For years, I was a diehard New Year’s Resolution person. Each year, I would identify as many as 5-10 commitments for the new year. These often included commitments to health, learning new things and breaking bad habits.
Some of my commitments were success stories. I did, intermittently, exercise and remain calm more, learn a bit more French, or attend church with more consistency. But somewhere along the way, my resolutions stopped feeling fun and started to feel like self-loathing.
For the past few years, I’ve ditched resolutions, choosing instead to select a word or words to focus on in the new year. These words were selected because they communicated what I wanted more – or less – of in the new year. They were reminders of who I wanted to be and how I wanted to live.
Through the years, I’ve had a number of focus words, including community, connection, whimsy, calm, consistency, development, steadfastness and fun. Friends have also come up with some excellent words – things like prayer, hope, faith, love, fearlessness, exploration, studiousness, intention, carefreeness, peace, challenge, learning, leadership and renewal.
Here are some tips that might help you in choosing a word for 2021.
- Find a word that can evolve as the global pandemic shifts. One of my words for 2020 was whimsy. Oops. After the shutdowns came in mid-March, I confess that whimsy was not a top priority for me, as I shifted, at times, into more of a survival and adjustment mode. This year, I am choosing words that can shift slightly as the year evolves. They can include, for example, goals of travel and socializing, but also can continue to work while social distancing.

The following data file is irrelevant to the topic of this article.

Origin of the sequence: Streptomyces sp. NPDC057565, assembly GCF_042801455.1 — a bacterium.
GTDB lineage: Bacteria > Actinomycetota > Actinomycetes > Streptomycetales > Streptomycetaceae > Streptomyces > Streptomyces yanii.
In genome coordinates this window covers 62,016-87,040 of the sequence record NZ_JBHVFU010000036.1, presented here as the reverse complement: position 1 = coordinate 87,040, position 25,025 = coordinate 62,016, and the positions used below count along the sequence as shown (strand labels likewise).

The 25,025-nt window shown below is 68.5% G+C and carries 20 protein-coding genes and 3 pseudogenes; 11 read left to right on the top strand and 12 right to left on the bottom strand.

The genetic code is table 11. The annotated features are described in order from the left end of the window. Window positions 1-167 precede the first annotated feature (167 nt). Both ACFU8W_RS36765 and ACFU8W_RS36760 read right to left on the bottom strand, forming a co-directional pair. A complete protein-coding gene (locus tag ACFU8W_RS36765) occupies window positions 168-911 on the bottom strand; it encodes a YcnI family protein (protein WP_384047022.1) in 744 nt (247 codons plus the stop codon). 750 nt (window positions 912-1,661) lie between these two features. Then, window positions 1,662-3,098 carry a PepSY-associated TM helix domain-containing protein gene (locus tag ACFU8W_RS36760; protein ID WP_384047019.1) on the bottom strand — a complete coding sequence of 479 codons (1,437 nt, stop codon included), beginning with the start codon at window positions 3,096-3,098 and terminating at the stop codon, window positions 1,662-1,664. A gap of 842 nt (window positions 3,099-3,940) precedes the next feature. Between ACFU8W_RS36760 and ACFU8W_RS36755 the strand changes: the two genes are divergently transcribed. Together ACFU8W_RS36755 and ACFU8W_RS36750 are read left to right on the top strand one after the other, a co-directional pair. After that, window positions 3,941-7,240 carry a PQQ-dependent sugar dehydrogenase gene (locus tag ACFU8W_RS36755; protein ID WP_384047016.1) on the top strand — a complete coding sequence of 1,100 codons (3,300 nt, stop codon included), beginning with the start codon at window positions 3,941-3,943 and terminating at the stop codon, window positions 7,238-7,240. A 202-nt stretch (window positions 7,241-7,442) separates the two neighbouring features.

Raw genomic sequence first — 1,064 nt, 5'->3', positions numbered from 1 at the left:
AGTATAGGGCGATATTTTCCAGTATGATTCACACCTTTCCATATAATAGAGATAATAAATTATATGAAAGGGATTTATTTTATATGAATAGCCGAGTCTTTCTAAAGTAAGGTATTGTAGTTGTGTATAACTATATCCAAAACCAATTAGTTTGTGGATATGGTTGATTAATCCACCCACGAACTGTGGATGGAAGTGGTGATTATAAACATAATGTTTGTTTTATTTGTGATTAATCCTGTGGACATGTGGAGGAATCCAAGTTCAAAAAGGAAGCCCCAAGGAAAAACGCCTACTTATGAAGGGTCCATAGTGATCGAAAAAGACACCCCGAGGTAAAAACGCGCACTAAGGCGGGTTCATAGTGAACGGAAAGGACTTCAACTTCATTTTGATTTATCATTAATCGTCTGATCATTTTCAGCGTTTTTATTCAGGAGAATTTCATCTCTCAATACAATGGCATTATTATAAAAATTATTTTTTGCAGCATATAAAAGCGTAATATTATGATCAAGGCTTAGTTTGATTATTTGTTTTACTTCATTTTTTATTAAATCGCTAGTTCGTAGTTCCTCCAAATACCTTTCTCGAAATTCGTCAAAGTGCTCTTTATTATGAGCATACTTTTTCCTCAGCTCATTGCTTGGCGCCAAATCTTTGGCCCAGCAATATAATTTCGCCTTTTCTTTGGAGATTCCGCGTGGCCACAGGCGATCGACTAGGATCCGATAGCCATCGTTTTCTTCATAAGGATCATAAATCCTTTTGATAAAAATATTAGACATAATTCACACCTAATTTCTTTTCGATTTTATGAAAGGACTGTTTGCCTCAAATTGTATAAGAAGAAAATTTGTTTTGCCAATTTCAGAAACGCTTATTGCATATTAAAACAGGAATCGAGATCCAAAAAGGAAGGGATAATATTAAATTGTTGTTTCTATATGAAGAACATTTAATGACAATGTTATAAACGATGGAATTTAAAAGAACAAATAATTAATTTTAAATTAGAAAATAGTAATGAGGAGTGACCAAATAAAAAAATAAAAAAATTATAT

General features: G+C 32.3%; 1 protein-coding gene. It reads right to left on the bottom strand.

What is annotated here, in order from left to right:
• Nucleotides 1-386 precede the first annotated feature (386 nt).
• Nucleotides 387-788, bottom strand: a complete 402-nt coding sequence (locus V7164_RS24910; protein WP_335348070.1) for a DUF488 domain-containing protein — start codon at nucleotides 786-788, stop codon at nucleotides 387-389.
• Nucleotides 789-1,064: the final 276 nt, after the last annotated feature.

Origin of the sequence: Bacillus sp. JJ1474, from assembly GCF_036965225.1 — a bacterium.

- Avoid the “shoulds.” When I look back at some of my early resolutions, I realize I sometimes picked things I thought I should want to do, instead of things that were truly important to me. For example, I knew I needed to eat more healthily, but at the time, I had not truly reached a place where I wanted to do it. Before selecting a word, really stop and think, “Does this truly matter to me? Why?.
- Consider your season. Some things can be important to you, but not be realistic for the season that you are in. For example, a few years ago I picked the word “friendship” as one of my words. Some of my commitments included seeing friends more frequently, going out to dinner, meeting new people and joining a group or two. This word ended up not working for me because the season I was in realistically did not allow for a focus on socialization. The truth was, when it came down to it, I preferred to spend my time in that season focused on my elementary-aged children, my teaching and my writing. And that was OK. This can be true with career-related goals, too. Maybe you would like to pursue more leadership roles at work, but you also recognize that your family demands make this a season for holding steady or even ramping down your work commitments. Saying no to a word one year doesn’t mean saying no to it forever.
- Plan to give yourself grace. This experience is meant to inspire, encourage and focus you. Remember to show yourself grace if you realize that a particular word is a poor fit for the year – or for you. I have changed or abandoned words several times when I got into the year and realized they did not work for me. Whimsy, for example, ended up feeling too frivolous for me in 2020. Friendship didn’t work for me once I realized that trying to jam in more social gatherings while parenting young kids just made me feel grumpy and longing for down time at home.
Will you pick a word for 2021? What are your words? How did you pick them?
Happy New Year!